Consumer Group Presses for Better Protections for Used Car Buyers

Suzanne Potter | California News Service
Takata airbags, which are now under recall, have been blamed for fatalities in otherwise survivable accidents. Photo Credit: Rahul Pugazhendi

Consumer advocates are out to stop cars with unrepaired recall defects from winding up with new owners.

Federal law bans car dealers from selling unrepaired new cars and rental agencies from selling or renting them. Now consumer activists want the feds to forbid car dealers to sell at retail used cars with unrepaired safety recall defects.

The Used Car Safety Recall Repair Act would allow the feds to fine dealers that sell unrepaired recalled used cars, even if no one has suffered damages or been harmed.

Rosemary Shahan, president of the California based nonprofit Consumers for Auto Reliability and Safety, said these cars are ticking time bombs.

“In the case of the Takata airbags, they’ve killed dozens of people and injured hundreds more,” said Shahan. “And as time goes on, and the vehicles get older, they’re much more prone to having this problem.”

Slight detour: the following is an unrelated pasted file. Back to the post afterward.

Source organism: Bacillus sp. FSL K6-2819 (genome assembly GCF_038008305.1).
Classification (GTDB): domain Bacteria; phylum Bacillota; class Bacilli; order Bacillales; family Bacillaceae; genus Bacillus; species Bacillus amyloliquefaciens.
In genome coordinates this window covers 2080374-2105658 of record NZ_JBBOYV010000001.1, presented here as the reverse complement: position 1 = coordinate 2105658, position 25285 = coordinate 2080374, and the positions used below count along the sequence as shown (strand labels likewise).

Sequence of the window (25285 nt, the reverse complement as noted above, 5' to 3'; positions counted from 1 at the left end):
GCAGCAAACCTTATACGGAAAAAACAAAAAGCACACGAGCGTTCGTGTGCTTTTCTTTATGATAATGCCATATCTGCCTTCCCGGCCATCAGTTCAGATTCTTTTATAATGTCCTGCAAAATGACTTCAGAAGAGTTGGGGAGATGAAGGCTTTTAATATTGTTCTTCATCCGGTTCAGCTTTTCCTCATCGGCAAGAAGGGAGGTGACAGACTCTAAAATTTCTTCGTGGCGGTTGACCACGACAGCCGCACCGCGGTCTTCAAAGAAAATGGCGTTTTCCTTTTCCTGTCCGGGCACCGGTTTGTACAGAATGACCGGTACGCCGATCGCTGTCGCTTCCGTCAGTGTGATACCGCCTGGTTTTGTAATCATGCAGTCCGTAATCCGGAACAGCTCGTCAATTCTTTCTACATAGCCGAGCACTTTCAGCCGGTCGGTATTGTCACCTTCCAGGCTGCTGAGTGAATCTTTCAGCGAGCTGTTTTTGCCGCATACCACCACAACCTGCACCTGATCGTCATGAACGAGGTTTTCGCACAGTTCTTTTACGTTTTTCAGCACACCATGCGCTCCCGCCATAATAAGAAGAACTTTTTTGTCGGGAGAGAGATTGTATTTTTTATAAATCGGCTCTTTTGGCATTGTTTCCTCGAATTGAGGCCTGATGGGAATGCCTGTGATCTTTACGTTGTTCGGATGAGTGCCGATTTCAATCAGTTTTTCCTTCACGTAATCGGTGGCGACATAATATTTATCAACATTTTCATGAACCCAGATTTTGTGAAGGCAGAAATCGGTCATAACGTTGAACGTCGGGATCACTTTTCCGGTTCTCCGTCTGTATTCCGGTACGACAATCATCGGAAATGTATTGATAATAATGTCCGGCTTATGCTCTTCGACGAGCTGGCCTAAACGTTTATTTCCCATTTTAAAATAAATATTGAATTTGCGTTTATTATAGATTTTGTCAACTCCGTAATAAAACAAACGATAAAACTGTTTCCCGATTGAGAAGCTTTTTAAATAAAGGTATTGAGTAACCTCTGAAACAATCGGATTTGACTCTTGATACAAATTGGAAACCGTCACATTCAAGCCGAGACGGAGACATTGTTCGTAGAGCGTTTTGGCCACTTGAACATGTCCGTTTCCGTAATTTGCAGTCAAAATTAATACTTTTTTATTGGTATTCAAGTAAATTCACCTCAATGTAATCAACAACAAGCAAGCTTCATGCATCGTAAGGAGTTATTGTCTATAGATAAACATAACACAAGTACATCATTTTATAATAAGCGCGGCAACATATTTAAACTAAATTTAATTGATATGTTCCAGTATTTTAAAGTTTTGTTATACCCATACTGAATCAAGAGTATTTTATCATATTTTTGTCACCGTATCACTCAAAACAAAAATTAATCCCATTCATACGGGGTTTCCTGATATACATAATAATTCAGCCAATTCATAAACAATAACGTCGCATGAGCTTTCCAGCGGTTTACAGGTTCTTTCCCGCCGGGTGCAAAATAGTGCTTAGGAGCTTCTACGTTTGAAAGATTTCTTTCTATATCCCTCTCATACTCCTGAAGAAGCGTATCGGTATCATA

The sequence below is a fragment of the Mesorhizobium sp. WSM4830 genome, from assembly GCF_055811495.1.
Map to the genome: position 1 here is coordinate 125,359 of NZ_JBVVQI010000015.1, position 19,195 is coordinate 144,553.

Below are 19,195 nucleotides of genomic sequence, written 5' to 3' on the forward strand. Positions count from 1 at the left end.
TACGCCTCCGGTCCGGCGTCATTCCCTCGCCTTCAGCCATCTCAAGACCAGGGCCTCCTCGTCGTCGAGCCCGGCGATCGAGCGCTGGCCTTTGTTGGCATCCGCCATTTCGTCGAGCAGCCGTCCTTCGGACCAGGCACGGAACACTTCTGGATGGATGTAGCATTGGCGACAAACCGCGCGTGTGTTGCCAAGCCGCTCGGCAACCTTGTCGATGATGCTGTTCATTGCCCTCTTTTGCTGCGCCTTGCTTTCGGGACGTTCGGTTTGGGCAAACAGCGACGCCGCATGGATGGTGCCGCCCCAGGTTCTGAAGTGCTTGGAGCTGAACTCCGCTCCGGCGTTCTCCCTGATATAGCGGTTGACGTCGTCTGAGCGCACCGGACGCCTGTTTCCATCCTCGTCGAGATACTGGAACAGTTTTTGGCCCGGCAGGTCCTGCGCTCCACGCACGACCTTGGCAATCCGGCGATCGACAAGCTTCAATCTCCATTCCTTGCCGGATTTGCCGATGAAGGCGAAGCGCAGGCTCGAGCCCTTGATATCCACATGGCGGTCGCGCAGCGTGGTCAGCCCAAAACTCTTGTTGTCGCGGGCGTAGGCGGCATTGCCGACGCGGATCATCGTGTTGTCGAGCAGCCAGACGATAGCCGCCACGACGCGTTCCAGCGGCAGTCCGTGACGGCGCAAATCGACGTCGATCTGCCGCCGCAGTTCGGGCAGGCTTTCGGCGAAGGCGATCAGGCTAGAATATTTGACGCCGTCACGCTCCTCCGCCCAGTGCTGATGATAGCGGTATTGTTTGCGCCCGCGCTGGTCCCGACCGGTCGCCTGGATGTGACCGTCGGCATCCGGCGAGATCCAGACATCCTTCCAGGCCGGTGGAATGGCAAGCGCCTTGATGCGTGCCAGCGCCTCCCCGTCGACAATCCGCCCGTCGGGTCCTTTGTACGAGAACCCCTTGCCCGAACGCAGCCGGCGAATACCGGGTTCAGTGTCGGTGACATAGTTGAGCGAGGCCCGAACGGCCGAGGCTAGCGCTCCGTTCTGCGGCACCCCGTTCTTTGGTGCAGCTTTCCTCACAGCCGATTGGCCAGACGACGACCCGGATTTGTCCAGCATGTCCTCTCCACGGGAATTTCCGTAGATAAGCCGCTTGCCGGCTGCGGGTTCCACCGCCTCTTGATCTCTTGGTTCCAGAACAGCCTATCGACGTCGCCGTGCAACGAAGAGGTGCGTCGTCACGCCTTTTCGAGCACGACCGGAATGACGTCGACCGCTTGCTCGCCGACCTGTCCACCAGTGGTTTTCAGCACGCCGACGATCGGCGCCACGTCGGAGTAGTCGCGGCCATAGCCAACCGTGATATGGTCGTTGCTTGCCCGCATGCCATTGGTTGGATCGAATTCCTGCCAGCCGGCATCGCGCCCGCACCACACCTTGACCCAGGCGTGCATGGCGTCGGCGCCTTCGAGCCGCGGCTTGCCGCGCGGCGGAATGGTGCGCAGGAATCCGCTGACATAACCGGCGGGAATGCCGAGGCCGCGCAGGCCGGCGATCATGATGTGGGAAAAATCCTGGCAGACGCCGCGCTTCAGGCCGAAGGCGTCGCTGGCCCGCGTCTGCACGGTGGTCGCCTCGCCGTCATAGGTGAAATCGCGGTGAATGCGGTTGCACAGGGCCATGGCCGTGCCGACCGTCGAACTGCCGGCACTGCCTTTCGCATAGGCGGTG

Shahan singled out CarMax, the largest retailer of used vehicles in the nation, because they sell cars with unrepaired recalled safety defects, once they pass a 125-point safety inspection.

CarMax, in a statement, say they share “vehicle-specific open recall information in-store and online to ensure our customers know about open recalls prior to purchase” and say the current recall repair system requires manufacturers to pay for repairs at their dealerships, not via independent retailers who are their competitors.

Years ago, Shahan said, her group filed a complaint against CarMax with the Federal Trade Commission, but the FTC ruled they can keep advertising the cars as “safe” as long as they make the disclosure.

“It’s very deceptive, especially when they’re advertising that the vehicles have passed an inspection,” said Shahan. “How could it possibly pass inspection, when it has unrepaired safety recall defects?”

Shahan encouraged all prospective car buyers to check the National Highway Transportation Safety Administration website to find out whether the car is under recall, and if so, walk away.

The Used Car Safety Recall Repair Act was introduced last year but has not received a hearing or a vote.